why can’t i know?

Category : God, bible, different, faith, miracles, trust


We all want certainty.  We all want absolute answers.  Turn on the television and you’ll see shows like CSI or Monk, offering us “what happened” in a neat, 60-minute, package.  Science and math also push us, promising complete understanding of the universe’s natural wonders. 

But as humans there is only so much we can know.  We don’t always have the luxury of using numbers and scientific study to address our problems.  Sometimes we face choices where we can only guess at the right answer.  And until someone builds a time machine, or rides shotgun with Dr. Who, it will always be that way.

No matter how much we pray, and I do believe God answers prayers, there will still be room for uncertainty.  No matter how many archeological digs there are, or studies of the original Biblical texts, we will not know if Arminianism or Calvinism is truly correct.

Part of this is simply because God is less concerned with us knowing who, what, when, where and how as much as he wants us to know why.  God’s emphasis for our lives is learning why we do what we do.  He wants us to know why we follow him.  Which is the reason he asks us to let him worry about the rest of the details.

Of course that’s always easier said than done.  As I mentioned we’re buffeted day-in and day-out by promises of knowing for sure.  I think this even explains why UFO conspiracies are so popular.  We’ve convinced ourselves that someone must know, and they just aren’t talking.  If only we can push the right people to talk, then we’ll know.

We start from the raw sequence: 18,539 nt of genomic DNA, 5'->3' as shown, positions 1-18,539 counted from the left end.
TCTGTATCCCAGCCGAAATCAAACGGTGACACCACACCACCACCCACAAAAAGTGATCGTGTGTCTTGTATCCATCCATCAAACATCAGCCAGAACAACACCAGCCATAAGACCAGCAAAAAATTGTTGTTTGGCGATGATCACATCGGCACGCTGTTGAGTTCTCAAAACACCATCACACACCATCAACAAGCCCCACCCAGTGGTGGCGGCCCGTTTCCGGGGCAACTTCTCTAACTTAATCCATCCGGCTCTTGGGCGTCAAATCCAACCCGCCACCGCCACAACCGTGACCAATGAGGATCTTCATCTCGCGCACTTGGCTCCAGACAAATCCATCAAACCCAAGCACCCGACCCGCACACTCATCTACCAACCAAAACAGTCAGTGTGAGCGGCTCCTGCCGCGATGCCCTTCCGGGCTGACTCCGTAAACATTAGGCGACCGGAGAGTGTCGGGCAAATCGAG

But humans were never designed to know everything.

This, I think, is partly revealed in the name God gives himself, “I AM.”  As L. T. Jeyachandran says in Beyond Opinion, God is his own frame of reference.  In other words God has a completely unique view of things, that nothing else shares.  The rest of us define our lives by other people, only God defines himself by, well, himself.  (Christians call this the Trinity, not to be confused with the Matrix Trinity)

Don’t get me wrong, this isn’t easy to accept.  I like to know with certainty more than most people.  I’m even professionally trained as a scientist.  But just because I want to know, doesn’t mean I can know.  Some things simply won’t be answered until we meet God after we die.

That’s a mystery we all have to learn to live with.

Comments are closed.